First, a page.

Sinister: Review











Ethan Hawke stars as Ellison Oswalt, a true crime novelist in this supernatural horror film directed by Scott Derrickson.

Ellison hadn’t had a hit novel almost 10 years so when he hears about a family murder he moves him and his family into that very house without letting them know. He uses this as an attempt solve the open case and write his comeback novel with his family only knowing that they are moving into the same town as where the tragedy occurred. When Ellison makes his way into the attic to put up some boxes he comes across a box of super8 home movies with a projector that he initially doesn’t think much of. Upon further inspection one night while he works on trying to solve the case he plays the home movies and quickly comes to the realization that they aren’t just home movies. They are all family murders including the one that happened in that very house and they all have something in common, a child always turns up missing. The deeper he digs the more he starts to unravel a dark, more devious and evil truth.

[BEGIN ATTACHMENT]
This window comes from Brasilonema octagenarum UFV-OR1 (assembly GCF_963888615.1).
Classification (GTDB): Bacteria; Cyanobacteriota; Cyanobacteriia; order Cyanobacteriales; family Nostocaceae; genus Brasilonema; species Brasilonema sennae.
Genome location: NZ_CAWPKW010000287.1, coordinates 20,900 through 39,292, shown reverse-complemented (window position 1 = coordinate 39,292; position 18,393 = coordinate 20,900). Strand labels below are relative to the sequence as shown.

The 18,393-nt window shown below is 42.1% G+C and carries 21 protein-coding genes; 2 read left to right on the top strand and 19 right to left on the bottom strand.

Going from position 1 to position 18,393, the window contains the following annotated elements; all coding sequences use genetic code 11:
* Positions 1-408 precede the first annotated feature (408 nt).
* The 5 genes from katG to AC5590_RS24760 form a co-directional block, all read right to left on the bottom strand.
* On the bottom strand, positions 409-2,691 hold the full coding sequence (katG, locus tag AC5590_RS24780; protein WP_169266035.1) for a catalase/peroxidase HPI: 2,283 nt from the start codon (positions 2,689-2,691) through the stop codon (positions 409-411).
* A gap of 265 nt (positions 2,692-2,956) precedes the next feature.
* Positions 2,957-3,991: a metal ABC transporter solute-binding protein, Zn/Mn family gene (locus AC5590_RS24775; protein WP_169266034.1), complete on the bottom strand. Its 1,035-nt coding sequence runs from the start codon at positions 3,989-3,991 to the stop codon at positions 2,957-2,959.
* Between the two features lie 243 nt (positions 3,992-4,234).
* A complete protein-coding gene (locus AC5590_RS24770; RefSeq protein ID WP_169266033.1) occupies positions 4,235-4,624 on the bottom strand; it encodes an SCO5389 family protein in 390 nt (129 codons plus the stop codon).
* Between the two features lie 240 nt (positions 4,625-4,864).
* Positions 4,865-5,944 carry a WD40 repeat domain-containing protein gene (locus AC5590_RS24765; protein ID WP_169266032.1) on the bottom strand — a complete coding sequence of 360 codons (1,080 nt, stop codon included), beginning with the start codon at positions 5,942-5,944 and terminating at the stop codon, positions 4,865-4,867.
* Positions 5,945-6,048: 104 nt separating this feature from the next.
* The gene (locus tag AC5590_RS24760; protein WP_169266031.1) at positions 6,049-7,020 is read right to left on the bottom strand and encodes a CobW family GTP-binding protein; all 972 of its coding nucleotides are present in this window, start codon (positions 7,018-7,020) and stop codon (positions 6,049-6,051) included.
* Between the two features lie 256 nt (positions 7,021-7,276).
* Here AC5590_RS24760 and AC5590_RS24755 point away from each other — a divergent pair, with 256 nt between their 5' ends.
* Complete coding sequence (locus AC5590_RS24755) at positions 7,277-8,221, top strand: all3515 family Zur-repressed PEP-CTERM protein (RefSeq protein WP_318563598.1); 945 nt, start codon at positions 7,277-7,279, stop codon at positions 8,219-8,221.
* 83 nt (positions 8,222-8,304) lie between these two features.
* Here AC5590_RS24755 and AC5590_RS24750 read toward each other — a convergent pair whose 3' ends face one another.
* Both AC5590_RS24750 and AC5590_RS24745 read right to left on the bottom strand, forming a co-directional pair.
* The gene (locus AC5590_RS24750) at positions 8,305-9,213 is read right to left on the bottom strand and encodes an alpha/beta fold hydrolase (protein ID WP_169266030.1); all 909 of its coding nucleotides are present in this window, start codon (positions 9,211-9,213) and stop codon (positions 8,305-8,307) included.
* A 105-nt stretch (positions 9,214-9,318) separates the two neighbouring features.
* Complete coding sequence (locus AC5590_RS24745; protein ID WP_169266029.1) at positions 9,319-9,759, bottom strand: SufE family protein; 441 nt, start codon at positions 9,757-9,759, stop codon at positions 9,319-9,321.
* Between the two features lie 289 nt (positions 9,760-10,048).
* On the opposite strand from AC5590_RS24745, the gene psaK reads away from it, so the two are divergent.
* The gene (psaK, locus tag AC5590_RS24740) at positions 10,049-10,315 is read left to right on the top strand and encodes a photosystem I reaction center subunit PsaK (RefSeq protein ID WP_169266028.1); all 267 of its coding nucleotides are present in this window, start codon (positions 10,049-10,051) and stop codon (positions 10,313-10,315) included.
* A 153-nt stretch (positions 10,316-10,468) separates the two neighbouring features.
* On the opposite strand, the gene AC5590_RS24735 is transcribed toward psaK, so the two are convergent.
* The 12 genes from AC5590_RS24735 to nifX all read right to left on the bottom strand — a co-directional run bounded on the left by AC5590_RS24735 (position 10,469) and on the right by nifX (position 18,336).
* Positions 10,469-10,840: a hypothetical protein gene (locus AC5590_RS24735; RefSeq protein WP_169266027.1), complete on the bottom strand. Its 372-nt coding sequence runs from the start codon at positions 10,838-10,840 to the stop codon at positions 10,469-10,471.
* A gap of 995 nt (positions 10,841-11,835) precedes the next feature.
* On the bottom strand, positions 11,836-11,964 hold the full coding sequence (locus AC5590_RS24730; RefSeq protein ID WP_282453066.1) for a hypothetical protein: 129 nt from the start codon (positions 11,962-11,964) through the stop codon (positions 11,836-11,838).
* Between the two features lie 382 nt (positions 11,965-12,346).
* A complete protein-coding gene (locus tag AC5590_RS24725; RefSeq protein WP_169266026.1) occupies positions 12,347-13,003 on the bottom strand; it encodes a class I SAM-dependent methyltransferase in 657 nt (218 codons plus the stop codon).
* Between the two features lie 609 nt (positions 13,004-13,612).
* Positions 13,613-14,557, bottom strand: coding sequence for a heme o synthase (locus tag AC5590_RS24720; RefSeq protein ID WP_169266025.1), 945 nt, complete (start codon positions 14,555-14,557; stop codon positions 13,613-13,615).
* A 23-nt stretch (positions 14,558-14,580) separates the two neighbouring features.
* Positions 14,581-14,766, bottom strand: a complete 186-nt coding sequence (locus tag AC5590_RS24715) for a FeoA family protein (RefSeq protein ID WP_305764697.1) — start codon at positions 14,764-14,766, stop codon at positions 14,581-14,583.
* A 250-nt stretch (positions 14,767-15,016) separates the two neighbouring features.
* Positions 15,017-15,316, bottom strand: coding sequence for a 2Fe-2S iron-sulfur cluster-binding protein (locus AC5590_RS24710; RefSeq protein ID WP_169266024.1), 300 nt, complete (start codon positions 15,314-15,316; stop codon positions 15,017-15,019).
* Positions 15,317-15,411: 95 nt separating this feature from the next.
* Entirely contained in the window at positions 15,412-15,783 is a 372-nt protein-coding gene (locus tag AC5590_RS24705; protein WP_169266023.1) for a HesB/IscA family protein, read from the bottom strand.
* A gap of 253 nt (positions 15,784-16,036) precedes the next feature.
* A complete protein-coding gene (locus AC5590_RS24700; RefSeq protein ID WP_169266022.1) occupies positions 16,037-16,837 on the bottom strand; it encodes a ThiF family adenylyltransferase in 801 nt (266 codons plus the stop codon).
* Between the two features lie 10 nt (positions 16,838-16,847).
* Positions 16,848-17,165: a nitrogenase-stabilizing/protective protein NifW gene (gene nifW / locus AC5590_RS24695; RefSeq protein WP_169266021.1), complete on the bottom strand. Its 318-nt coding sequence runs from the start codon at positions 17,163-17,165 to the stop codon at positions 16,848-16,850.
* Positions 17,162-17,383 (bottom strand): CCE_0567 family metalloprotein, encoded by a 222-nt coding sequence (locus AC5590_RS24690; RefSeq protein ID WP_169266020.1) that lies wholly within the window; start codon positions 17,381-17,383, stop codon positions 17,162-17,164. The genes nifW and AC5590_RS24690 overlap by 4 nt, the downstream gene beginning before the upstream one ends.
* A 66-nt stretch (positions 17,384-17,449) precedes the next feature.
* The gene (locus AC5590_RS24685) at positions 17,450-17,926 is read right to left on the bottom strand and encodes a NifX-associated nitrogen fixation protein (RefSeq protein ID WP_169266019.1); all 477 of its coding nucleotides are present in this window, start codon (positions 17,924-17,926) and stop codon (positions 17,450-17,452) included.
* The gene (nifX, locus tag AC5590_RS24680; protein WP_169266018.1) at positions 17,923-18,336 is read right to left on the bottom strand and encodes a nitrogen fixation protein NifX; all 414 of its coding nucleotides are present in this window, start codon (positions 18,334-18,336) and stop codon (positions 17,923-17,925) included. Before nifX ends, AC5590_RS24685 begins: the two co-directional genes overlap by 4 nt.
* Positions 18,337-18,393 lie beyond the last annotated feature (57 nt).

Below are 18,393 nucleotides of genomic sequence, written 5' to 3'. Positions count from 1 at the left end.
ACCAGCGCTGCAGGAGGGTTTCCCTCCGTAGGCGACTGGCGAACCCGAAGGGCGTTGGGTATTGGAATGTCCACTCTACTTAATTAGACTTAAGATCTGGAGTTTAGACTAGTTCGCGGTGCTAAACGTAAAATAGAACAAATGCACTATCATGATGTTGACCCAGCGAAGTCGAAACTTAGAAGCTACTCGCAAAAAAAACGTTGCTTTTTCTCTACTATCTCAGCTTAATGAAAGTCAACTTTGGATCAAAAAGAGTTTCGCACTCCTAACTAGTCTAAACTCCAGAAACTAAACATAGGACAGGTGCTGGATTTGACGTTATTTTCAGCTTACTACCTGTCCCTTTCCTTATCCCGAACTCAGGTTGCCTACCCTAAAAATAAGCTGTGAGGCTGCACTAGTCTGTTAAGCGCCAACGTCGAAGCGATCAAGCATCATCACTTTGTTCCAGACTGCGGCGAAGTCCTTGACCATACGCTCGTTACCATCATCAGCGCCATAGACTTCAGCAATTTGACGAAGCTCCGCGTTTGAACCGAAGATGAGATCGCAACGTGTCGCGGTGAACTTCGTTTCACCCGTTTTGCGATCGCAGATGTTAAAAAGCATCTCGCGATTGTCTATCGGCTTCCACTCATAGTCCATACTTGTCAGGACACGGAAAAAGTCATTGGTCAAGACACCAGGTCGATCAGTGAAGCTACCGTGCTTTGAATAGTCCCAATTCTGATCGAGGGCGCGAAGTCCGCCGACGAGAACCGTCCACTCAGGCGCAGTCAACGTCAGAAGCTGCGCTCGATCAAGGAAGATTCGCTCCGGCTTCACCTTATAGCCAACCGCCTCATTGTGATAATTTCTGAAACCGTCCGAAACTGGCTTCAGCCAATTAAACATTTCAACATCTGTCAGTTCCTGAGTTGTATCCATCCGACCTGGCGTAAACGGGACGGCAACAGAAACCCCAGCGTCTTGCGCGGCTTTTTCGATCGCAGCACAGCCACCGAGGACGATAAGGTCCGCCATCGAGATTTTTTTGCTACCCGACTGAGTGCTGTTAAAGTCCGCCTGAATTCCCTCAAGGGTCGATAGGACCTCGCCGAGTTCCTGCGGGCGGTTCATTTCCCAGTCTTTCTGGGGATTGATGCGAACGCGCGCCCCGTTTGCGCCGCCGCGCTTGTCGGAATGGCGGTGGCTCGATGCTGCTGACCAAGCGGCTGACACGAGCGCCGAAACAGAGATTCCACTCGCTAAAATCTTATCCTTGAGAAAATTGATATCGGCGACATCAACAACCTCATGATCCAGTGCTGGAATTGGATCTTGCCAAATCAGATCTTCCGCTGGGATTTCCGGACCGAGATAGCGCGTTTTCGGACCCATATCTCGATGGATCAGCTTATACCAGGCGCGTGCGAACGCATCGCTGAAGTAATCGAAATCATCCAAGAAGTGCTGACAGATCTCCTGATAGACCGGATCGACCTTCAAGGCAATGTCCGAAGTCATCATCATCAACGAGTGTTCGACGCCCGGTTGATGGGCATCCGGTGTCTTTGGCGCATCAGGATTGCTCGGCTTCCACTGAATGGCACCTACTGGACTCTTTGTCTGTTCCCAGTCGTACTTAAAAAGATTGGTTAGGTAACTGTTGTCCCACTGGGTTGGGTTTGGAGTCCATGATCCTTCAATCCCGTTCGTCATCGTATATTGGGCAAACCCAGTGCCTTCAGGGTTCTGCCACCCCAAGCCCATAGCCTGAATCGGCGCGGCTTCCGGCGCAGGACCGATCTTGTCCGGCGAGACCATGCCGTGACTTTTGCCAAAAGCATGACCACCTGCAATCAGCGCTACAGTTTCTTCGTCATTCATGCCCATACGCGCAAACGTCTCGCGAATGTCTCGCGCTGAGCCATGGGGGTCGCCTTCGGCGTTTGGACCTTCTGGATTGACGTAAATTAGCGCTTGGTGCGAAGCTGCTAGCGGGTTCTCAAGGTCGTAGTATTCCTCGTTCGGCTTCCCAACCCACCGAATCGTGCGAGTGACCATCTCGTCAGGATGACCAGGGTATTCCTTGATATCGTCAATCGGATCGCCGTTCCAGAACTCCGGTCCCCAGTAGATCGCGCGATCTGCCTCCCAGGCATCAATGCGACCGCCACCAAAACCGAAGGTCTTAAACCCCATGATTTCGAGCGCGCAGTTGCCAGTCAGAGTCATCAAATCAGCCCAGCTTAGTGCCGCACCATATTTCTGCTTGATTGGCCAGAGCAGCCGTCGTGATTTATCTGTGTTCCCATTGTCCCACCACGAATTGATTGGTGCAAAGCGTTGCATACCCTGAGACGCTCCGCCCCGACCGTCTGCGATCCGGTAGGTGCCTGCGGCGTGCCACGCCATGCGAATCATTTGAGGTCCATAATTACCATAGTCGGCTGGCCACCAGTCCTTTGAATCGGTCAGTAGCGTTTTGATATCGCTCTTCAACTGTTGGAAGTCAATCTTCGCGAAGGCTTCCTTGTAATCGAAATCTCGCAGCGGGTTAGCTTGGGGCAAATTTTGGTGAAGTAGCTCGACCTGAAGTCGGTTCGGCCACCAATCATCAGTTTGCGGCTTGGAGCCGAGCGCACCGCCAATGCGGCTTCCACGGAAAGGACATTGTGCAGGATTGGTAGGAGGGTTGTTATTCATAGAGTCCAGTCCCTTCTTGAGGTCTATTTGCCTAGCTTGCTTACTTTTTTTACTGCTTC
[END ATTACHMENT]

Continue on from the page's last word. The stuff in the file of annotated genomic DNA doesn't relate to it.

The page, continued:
This film takes an interesting story and adds a bit of the “found footage” genre to create a unique and terrifying tale. Ethan Hawke brings the believable desperation and at times absolute fear to his role of a man looking for the next big story to be successful once again. I’m hoping that this is a turn around for the horror genre and we start seeing more movies like this. Although some of the scares are a bit predictable Sinister still gets the job done and gives plenty of flinch in your seat moments. Ellison’s young daughter Ashley (Clare Foley) provides the innocence that starts to head down the creepy route as the film progresses. There’s something about a child telling their parent “The little girl that used to lived here before says hi.” that makes me cringe just a little bit. As for Bughuul (as he’s called in the movie) I felt like he could’ve been used a bit more in certain moments but I do see the point that he’s more of a puppetmaster of sorts rather than actual threat. Nothing makes me uneasy more than attics. Add ghost children, film projectors that continue to turn on by themselves, a writer with an obsession to find the truth and demon mythology and you have yourself a formula for a really good horror movie. If you’re looking for a good scare then this is definitely worth your money



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